Justin Ernest George Morneau
- Bats Left, Throws Right
- Height 6' 4", Weight 205 lb.
- High School New Westminster High School
- Debut June 10, 2003
- Final Game October 2, 2016
- Born May 15, 1981 in New Westminster, BC CAN
Justin Morneau is a first baseman who was the surprise winner of the 2006 American League MVP award. The favorites had been Derek Jeter and David Ortiz, who finished second and third in the voting. Morneau was only the second Canadian-born player to receive the MVP award (Larry Walker was the first).
In the 2001 Baseball World Cup, Morneau played first base and catcher but went 0 for 8 with a walk as one of numerous Canadians who would later play in MLB who struggled at the plate in that tournament.
Morneau spent six years in the minors, often dominating the leagues he played in. In 2000, he spent most of the season in the rookie league, hitting .402 and slugging .665. In the first half of 2001, he was in Single A ball in the Midwest League, hitting .356 with a .597 slugging percentage. He had pieces of three seasons in the AA Eastern League, and when he started hot in 2003, he moved up to AAA ball and also the majors. The next year, he spent half the season back in Triple A, slugging .615, and moved into the big leagues for good.
Morneau was a big part of the reason why the 2006 Minnesota Twins came from far behind to win their division. Having hit only .239 with a .437 slugging percentage in 2005, he started 2006 very slowly, with a .208 average in April. However, in June and July, he slugged over .700, and ended the season with a batting average of .321 that was 50 points higher than he had ever hit before, and a slugging percentage of .559 that drove in 130 runs, good for 2nd in the league in RBI. That year, he became the first Twins player to hit 30 home runs in a season since Gary Gaetti (31), Tom Brunansky (32) and Kent Hrbek (34) all did so in 1987.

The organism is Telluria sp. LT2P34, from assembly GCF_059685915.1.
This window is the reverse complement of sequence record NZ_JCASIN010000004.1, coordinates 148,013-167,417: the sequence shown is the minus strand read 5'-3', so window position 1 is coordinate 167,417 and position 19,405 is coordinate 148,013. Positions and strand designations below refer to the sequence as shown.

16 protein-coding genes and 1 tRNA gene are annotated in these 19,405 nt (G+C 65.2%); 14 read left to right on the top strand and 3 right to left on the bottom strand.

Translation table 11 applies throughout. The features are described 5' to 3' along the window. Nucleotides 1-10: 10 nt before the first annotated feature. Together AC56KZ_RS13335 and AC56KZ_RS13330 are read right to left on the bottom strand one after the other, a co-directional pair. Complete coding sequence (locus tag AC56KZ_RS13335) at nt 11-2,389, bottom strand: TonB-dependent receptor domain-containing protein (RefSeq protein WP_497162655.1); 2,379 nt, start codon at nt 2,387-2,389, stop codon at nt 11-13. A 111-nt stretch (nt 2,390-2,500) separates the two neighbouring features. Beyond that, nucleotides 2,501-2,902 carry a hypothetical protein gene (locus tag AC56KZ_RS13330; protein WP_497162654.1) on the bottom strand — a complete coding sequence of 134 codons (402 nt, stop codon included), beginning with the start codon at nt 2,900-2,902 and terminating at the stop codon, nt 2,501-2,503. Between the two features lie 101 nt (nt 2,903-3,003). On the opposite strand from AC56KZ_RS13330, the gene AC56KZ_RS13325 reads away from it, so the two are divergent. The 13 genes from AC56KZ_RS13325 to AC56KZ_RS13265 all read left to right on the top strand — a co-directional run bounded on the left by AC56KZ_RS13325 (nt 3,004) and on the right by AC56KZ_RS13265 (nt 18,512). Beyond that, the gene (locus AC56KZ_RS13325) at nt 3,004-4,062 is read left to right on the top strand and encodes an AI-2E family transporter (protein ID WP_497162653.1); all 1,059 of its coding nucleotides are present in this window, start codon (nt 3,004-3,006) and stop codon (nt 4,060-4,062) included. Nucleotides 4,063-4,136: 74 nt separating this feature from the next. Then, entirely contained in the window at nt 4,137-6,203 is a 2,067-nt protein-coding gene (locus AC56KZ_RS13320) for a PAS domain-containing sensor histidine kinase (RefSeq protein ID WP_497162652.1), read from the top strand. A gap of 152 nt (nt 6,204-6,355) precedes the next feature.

Morneau became the highest-paid player in Minnesota Twins history when he signed a 6-year, $80 million deal in January of 2008.
He became the first Canadian to win the Home Run Derby on July 14, 2008, defeating Josh Hamilton of the Texas Rangers. After having a great year in 2008, in which he hit .300 with 23 homers and 129 RBI and finished second in the voting for the MVP Award, he played for Team Canada during the World Baseball Classic in Toronto, ON. Morneau was awarded the Tip O'Neill Award for the top Canadian in baseball in 2008 on April 16, 2009 before the Blue Jays-Twins game in Minnesota. Tom Valcke, CEO of the Canadian Baseball Hall of Fame made the presentation prior to the game. This was Morneau's second award, having previously won in 2006. Morneau reached 30 homers and 100 RBI again in 2009, but he had to miss the last three weeks of the season, with the Twins trying to chase down the Detroit Tigers for the AL Central title, because of a stress fracture in his back. Michael Cuddyer filled in admirably for him at first base during that stretch, and the Twins came out ahead by winning a one-game playoff over the Tigers.
On February 11, 2010, Morneau was one of the torchbearers on the penultimate day of the 2010 Olympic Torch Relay, on the eve of the opening of the 2010 Vancouver Winter Olympic Games. Although his fellow Vancouver native and National Basketball Association star Steve Nash was selected to be one of the final torchbearers in BC Place during the opening ceremonies the next day, Morneau missed out on that honor. He was having another outstanding season in 2010, hitting .345 with 18 homers and 56 RBI in 81 games, when he suffered a season-ending concussion on July 7. The Twins still managed to win a division title, but missed his bat in the postseason when they bowed out in three games against the New York Yankees in the ALDS. He was not cleared to return to action until March 8th of 2011, with spring training already well under way.